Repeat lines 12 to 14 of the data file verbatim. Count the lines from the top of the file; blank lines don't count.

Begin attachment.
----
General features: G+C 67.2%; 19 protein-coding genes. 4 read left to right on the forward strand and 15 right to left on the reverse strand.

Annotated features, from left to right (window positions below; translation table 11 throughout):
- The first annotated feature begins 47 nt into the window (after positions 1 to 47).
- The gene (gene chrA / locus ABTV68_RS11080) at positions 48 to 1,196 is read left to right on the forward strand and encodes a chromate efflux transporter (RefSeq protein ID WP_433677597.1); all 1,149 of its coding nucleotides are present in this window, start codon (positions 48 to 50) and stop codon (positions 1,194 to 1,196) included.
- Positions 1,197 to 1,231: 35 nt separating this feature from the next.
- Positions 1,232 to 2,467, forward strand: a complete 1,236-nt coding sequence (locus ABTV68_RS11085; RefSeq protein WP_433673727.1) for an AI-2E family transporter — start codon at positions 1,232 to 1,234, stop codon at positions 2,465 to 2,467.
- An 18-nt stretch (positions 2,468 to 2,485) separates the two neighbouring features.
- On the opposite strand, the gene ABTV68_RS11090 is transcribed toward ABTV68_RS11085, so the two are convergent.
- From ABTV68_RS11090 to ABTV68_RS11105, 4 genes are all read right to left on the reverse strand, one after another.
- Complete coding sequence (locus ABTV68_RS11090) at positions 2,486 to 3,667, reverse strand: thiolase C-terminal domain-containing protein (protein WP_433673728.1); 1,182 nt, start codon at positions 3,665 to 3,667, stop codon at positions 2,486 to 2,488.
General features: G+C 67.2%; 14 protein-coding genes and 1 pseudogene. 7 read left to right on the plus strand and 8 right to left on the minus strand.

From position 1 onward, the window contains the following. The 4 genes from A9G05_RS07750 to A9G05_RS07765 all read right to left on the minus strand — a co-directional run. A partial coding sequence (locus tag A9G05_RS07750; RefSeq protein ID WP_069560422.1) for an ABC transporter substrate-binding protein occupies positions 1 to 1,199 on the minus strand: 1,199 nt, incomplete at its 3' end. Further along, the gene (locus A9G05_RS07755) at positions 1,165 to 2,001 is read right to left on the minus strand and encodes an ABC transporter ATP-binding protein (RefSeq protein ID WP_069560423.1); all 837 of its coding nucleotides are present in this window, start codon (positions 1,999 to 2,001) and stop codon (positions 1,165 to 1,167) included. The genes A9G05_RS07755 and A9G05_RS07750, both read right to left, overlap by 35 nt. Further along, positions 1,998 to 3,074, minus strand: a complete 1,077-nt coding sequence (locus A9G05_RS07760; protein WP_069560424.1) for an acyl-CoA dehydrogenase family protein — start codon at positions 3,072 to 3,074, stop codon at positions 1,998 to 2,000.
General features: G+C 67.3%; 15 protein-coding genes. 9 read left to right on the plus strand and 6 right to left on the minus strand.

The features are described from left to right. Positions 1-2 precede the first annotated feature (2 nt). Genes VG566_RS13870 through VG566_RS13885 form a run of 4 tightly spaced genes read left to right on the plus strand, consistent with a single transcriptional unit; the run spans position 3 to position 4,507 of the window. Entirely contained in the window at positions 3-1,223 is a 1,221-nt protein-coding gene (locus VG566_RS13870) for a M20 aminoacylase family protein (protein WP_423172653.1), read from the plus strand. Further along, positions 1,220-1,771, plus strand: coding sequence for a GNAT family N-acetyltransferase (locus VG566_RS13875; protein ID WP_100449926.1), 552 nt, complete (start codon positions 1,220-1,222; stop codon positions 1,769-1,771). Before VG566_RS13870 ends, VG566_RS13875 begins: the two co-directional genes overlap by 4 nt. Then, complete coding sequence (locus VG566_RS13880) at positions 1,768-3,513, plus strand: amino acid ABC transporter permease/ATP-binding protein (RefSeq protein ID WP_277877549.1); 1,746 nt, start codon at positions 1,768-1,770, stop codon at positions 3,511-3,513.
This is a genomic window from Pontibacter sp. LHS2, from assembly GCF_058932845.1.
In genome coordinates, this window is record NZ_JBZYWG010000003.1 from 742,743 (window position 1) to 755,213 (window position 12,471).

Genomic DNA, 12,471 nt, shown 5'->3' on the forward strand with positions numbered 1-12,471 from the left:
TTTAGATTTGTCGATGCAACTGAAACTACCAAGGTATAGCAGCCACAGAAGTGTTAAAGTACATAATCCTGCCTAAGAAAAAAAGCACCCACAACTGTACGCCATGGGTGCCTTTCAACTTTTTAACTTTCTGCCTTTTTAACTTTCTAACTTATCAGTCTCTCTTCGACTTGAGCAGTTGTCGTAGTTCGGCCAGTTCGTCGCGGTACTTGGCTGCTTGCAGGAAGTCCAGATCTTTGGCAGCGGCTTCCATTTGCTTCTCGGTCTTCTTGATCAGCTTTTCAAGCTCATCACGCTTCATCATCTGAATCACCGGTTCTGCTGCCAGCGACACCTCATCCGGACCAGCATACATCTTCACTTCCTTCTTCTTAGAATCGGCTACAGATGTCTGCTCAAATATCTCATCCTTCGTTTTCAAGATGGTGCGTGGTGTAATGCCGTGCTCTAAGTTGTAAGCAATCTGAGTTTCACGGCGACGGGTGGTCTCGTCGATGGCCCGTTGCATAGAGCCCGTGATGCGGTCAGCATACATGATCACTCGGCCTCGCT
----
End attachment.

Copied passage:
From position 1 onward, the window contains the following. The 4 genes from A9G05_RS07750 to A9G05_RS07765 all read right to left on the minus strand — a co-directional run. A partial coding sequence (locus tag A9G05_RS07750; RefSeq protein ID WP_069560422.1) for an ABC transporter substrate-binding protein occupies positions 1 to 1,199 on the minus strand: 1,199 nt, incomplete at its 3' end. Further along, the gene (locus A9G05_RS07755) at positions 1,165 to 2,001 is read right to left on the minus strand and encodes an ABC transporter ATP-binding protein (RefSeq protein ID WP_069560423.1); all 837 of its coding nucleotides are present in this window, start codon (positions 1,999 to 2,001) and stop codon (positions 1,165 to 1,167) included. The genes A9G05_RS07755 and A9G05_RS07750, both read right to left, overlap by 35 nt. Further along, positions 1,998 to 3,074, minus strand: a complete 1,077-nt coding sequence (locus A9G05_RS07760; protein WP_069560424.1) for an acyl-CoA dehydrogenase family protein — start codon at positions 3,072 to 3,074, stop codon at positions 1,998 to 2,000.
General features: G+C 67.3%; 15 protein-coding genes. 9 read left to right on the plus strand and 6 right to left on the minus strand.

The features are described from left to right. Positions 1-2 precede the first annotated feature (2 nt). Genes VG566_RS13870 through VG566_RS13885 form a run of 4 tightly spaced genes read left to right on the plus strand, consistent with a single transcriptional unit; the run spans position 3 to position 4,507 of the window. Entirely contained in the window at positions 3-1,223 is a 1,221-nt protein-coding gene (locus VG566_RS13870) for a M20 aminoacylase family protein (protein WP_423172653.1), read from the plus strand. Further along, positions 1,220-1,771, plus strand: coding sequence for a GNAT family N-acetyltransferase (locus VG566_RS13875; protein ID WP_100449926.1), 552 nt, complete (start codon positions 1,220-1,222; stop codon positions 1,769-1,771). Before VG566_RS13870 ends, VG566_RS13875 begins: the two co-directional genes overlap by 4 nt. Then, complete coding sequence (locus VG566_RS13880) at positions 1,768-3,513, plus strand: amino acid ABC transporter permease/ATP-binding protein (RefSeq protein ID WP_277877549.1); 1,746 nt, start codon at positions 1,768-1,770, stop codon at positions 3,511-3,513.